Azarenka to face Kuznetsova in Miami Open final
ABS-CBN Sports on Apr 01, 2016 10:12 AM
Svetlana Kuznetsova, of Russia, celebrates after winning 7-5, 6-3, against Timea Bacsinszky, of Switzerland, during the Miami Open tennis tournament in Key Biscayne, Fla., Thursday, March 31, 2016. (AP Photo/Alan Diaz)
STEVEN WINE, AP Sports Writer
KEY BISCAYNE, Fla. (AP) — When Serena Williams made an early exit at the Miami Open, the next generation of women's tennis wasn't quite ready to fill the void.
Instead it will be former champions Svetlana Kuznetsova and Victoria Azarenka in the final Saturday.
Eight-time champion Williams was beaten by Kuznetsova in the fourth round, and then the Russian just kept winning. In the semifinals Thursday, she erased 12 of the 14 break points she faced in a 7-5, 6-3 victory over Timea Bacsinszky.
Kuznetsova, 30, is back in the final 10 years after she won the tournament.
"It means I've been a lot of times out here in front of you guys," she told the crowd with a laugh.
Kuznetsova hadn't enjoyed much success at Key Biscayne in recent years, but she won four consecutive three-setters to reach the semifinals. At No. 19, she is the lowest-ranked women's finalist in the event since No. 38 Kim Clijsters earned the 2005 championship.
"I'm happy I could hang in there," Kuznetsova said. "I haven't been feeling my best, but I've been fighting with every ball and trying to run as much as I could."
Azarenka advanced by beating No. 2-seeded Angelique Kerber, 6-2, 7-5. Azarenka, who won the tournament in 2009 and 2011, has yet to drop a set in this year's tourney and is bidding to become only the third woman to win Indian Wells and Key Biscayne in the same year.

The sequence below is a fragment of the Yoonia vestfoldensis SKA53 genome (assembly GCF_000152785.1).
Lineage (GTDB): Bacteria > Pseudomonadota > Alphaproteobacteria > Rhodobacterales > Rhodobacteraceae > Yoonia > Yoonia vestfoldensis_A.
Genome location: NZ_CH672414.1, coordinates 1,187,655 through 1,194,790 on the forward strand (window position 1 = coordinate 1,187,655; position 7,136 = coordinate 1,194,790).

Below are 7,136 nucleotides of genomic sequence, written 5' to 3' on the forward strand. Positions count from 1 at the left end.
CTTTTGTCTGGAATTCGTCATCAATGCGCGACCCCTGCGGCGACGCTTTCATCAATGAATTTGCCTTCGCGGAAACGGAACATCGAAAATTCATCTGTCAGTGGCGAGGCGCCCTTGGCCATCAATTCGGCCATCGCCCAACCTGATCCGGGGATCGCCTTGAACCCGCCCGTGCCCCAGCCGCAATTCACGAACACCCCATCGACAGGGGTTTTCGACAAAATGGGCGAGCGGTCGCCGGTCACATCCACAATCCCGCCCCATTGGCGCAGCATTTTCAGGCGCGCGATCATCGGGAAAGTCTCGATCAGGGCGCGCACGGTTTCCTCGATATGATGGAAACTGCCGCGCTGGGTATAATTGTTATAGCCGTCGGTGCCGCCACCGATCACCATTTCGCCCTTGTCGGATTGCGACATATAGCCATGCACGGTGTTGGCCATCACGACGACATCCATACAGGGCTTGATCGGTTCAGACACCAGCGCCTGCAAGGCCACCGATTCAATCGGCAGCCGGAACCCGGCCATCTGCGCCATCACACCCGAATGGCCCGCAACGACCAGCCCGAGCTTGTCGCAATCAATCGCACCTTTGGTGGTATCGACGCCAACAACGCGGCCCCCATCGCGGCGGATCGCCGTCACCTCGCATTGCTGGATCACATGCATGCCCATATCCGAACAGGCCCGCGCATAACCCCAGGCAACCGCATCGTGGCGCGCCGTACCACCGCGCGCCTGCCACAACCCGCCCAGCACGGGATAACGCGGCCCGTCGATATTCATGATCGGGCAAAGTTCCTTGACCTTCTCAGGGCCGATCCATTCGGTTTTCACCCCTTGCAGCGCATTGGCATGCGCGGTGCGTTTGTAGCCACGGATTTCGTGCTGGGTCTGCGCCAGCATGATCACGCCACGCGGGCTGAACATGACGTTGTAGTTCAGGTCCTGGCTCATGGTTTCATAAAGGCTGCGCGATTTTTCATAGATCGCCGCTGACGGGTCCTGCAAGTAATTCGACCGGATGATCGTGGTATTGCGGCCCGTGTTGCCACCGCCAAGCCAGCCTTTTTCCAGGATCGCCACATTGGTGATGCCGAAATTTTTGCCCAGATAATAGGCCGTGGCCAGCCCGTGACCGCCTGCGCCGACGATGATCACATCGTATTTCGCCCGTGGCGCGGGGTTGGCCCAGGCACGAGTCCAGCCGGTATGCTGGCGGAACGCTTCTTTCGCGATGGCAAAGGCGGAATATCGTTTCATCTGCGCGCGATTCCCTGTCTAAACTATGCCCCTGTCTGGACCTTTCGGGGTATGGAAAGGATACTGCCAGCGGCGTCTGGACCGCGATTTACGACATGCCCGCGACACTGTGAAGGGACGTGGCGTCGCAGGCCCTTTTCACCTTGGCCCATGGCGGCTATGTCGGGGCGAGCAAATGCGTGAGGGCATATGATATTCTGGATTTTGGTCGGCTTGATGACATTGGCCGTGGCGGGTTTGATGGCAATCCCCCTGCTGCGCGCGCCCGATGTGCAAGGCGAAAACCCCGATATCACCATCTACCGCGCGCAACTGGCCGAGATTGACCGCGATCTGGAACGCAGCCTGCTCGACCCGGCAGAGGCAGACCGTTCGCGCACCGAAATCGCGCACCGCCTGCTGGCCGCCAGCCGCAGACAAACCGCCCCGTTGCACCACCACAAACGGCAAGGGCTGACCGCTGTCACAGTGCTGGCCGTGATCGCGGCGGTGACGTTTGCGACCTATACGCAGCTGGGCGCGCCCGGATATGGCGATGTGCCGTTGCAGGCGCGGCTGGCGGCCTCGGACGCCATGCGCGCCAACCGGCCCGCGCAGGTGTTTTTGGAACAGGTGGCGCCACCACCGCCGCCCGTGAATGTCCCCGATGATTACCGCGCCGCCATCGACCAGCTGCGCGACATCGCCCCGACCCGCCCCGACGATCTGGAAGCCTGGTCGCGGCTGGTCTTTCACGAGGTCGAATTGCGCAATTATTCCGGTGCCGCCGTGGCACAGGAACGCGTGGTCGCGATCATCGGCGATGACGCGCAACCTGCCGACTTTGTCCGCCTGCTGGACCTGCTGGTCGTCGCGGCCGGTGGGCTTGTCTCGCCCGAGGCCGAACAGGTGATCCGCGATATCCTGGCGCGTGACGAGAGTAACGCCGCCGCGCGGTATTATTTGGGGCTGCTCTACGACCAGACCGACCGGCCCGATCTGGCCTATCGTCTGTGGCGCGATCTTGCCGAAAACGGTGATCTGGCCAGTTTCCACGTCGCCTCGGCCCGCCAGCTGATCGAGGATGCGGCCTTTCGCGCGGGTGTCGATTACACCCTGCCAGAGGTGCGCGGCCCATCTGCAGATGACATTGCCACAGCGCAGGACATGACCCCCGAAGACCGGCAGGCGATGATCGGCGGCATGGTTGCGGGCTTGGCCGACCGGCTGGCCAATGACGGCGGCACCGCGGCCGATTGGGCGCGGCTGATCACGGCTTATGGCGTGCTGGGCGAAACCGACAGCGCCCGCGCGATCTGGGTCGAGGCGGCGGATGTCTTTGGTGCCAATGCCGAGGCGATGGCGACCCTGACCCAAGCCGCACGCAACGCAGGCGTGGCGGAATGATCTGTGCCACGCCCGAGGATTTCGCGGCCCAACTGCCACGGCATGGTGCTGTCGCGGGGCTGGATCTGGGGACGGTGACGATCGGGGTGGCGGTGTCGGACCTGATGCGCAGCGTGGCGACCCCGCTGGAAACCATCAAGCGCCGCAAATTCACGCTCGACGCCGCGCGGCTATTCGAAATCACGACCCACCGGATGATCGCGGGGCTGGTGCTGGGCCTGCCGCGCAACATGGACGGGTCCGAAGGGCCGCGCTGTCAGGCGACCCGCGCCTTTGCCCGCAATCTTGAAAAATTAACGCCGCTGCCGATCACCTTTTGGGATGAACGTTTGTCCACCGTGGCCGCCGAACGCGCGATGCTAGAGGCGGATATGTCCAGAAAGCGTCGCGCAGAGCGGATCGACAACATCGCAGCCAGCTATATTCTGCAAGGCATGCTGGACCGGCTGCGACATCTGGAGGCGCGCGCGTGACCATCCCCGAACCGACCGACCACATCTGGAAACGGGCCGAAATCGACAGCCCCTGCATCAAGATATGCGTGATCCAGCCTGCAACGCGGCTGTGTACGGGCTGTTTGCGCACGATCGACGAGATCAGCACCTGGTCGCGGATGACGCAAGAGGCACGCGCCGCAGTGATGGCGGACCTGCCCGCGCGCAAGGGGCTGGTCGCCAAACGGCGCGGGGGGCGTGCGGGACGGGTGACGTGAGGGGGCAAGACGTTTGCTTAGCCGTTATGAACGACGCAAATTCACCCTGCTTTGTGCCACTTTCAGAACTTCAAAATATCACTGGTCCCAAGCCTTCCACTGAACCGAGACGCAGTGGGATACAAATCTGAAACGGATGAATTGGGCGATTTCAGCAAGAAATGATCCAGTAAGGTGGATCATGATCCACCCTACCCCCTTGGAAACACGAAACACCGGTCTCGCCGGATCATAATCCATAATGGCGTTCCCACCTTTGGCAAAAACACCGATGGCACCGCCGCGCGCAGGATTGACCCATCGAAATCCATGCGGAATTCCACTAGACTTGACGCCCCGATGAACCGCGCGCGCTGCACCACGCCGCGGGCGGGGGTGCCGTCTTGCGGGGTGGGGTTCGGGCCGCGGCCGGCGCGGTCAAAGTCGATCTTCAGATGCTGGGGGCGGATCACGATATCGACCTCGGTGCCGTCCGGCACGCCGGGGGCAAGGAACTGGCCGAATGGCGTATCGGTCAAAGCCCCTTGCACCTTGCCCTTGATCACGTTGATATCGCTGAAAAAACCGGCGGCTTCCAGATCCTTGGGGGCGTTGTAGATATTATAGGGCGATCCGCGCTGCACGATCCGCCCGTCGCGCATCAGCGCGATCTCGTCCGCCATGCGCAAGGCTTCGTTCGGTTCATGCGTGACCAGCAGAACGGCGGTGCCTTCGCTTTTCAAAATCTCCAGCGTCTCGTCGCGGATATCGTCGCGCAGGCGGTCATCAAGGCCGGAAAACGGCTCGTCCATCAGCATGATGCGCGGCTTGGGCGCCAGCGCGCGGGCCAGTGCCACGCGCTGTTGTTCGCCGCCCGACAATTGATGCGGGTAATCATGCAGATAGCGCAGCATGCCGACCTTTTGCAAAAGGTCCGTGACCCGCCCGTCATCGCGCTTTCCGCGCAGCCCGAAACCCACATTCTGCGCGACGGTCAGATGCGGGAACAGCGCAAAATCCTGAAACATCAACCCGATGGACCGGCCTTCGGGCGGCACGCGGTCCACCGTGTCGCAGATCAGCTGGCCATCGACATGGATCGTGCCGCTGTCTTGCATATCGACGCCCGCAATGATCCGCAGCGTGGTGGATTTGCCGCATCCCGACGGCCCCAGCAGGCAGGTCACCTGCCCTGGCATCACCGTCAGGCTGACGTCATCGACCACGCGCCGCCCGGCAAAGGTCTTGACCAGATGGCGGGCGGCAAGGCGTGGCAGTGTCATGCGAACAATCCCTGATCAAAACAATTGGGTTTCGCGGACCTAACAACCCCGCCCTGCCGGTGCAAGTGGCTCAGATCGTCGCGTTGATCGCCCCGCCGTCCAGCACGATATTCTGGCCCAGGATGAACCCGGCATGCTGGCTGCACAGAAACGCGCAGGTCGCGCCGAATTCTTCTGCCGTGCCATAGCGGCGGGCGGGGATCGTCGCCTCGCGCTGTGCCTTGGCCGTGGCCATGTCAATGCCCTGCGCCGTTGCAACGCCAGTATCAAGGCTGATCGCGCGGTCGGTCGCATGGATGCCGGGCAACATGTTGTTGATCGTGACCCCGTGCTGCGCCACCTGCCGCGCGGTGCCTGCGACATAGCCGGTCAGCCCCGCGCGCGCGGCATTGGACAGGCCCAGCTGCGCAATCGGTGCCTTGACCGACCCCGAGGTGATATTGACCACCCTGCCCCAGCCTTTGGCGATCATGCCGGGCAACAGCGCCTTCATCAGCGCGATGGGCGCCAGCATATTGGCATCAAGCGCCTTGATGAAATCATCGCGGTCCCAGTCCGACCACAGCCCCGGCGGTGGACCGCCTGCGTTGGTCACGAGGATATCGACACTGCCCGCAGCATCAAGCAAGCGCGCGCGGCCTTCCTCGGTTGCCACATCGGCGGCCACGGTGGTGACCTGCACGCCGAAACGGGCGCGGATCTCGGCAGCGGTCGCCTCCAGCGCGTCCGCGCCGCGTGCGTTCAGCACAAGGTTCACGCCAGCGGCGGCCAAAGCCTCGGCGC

Against Kerber, Azarenka broke serve seven times, hit 29 winners and committed only 16 unforced errors.
"I stayed very strong in the end," Azarenka said. "She's such an amazing player. She got to so many balls; sometimes I just had to watch them. But I'm glad I kept pushing."
In men's play, No. 6-seeded Kei Nishikori overcame five match points and beat No. 16 Gael Monfils 4-6, 6-3, 7-6 (3). Next up for Nishikori is a Friday night match against No. 24 Nick Kyrgios, who reached his first ATP Masters 1000 semifinal by beating No. 12 Milos Raonic in a matchup of big servers, 6-4, 7-6 (4).
Monfils became soaked with sweat on a steamy afternoon but rallied from a break down in the final set. Nishikori fell behind 0-40 serving at 4-5 but erased those match points and another in that game, and overcame one more match point serving in the 12th game.
"I thought I almost gave up the match," Nishikori said. "It was tough conditions. Especially the last couple of games, I don't know what I was thinking."
Kyrgios erased all five break points he faced and earned the only service break in the opening game.
"To be honest I didn't think I was going to break during the match," Kyrgios said. "I came out really energetic and got pretty lucky. That definitely made me more relaxed."
Five-time champion Novak Djokovic will face David Goffin in the other semifinal.
American twins Bob and Mike Bryan, who turned 38 this week, lost in the semifinals of doubles to Pierre-Hughes Herbert and Nicolas Mahut, 6-3, 6-3. The Bryans hold a record 16 Grand Slam titles but haven't won a tournament since August.
Kuznetsova earned the first break of her semifinal in the 10th game of the grueling, 65-minute first set. She broke three consecutive times in the second set to pull away from the No. 19-seeded Bacsinszky.
"I was playing to finish it in two sets so I have a little bit of time to rest," Kuznetsova said.
If Kuznetsova wins the title, she'll return to the top 10 for the first time since 2010. She's already assured of surpassing $20 million in career prize money.
Speaking of which: The 15-year veteran weighed in on the recent debate about prize money, saying women on tour deserve the same pay as men.
"My thing is, guys that travel can have kids. They can have a family, right?" she said. "We cannot. Since 16, I am a professional. I gave up everything — friends, home. We give more than 100 percent. ... We're not taking their money. We just want to earn the same."
However, Kuznetsova said she's opposed to women playing best-of-five matches in major tournaments, as the men do.
"I don't think it makes sense," she said. "You will see us struggling, cramping, squeezing and yelling. It's going to look weird."